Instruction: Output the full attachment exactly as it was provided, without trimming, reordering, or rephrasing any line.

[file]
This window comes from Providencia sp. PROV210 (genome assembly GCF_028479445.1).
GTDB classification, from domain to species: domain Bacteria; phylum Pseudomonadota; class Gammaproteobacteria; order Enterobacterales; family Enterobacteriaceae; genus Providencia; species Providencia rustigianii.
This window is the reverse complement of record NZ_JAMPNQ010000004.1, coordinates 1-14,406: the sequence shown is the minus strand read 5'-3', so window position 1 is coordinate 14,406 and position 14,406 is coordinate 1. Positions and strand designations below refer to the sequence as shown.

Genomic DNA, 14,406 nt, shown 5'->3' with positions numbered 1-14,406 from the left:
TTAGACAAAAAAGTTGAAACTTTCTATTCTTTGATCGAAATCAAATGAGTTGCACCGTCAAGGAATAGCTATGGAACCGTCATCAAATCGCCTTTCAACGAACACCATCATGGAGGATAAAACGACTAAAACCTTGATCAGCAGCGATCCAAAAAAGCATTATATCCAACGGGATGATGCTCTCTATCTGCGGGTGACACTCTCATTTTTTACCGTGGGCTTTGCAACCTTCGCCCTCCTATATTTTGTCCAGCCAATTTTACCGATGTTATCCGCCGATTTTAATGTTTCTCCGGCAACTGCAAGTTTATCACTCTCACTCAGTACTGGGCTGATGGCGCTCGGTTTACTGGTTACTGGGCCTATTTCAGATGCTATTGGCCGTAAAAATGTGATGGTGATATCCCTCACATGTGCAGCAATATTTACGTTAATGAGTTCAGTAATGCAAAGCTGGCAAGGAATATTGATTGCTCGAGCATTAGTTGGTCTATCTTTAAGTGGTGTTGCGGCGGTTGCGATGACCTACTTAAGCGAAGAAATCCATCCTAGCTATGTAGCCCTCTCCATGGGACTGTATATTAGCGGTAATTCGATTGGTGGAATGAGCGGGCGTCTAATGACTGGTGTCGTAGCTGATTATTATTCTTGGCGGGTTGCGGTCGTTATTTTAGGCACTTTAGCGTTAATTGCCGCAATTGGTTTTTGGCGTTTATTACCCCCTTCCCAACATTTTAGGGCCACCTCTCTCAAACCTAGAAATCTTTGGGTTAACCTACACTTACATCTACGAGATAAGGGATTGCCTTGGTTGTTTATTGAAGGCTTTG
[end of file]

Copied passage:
This window comes from Providencia sp. PROV210 (genome assembly GCF_028479445.1).
GTDB classification, from domain to species: domain Bacteria; phylum Pseudomonadota; class Gammaproteobacteria; order Enterobacterales; family Enterobacteriaceae; genus Providencia; species Providencia rustigianii.
This window is the reverse complement of record NZ_JAMPNQ010000004.1, coordinates 1-14,406: the sequence shown is the minus strand read 5'-3', so window position 1 is coordinate 14,406 and position 14,406 is coordinate 1. Positions and strand designations below refer to the sequence as shown.

Genomic DNA, 14,406 nt, shown 5'->3' with positions numbered 1-14,406 from the left:
TTAGACAAAAAAGTTGAAACTTTCTATTCTTTGATCGAAATCAAATGAGTTGCACCGTCAAGGAATAGCTATGGAACCGTCATCAAATCGCCTTTCAACGAACACCATCATGGAGGATAAAACGACTAAAACCTTGATCAGCAGCGATCCAAAAAAGCATTATATCCAACGGGATGATGCTCTCTATCTGCGGGTGACACTCTCATTTTTTACCGTGGGCTTTGCAACCTTCGCCCTCCTATATTTTGTCCAGCCAATTTTACCGATGTTATCCGCCGATTTTAATGTTTCTCCGGCAACTGCAAGTTTATCACTCTCACTCAGTACTGGGCTGATGGCGCTCGGTTTACTGGTTACTGGGCCTATTTCAGATGCTATTGGCCGTAAAAATGTGATGGTGATATCCCTCACATGTGCAGCAATATTTACGTTAATGAGTTCAGTAATGCAAAGCTGGCAAGGAATATTGATTGCTCGAGCATTAGTTGGTCTATCTTTAAGTGGTGTTGCGGCGGTTGCGATGACCTACTTAAGCGAAGAAATCCATCCTAGCTATGTAGCCCTCTCCATGGGACTGTATATTAGCGGTAATTCGATTGGTGGAATGAGCGGGCGTCTAATGACTGGTGTCGTAGCTGATTATTATTCTTGGCGGGTTGCGGTCGTTATTTTAGGCACTTTAGCGTTAATTGCCGCAATTGGTTTTTGGCGTTTATTACCCCCTTCCCAACATTTTAGGGCCACCTCTCTCAAACCTAGAAATCTTTGGGTTAACCTACACTTACATCTACGAGATAAGGGATTGCCTTGGTTGTTTATTGAAGGCTTTG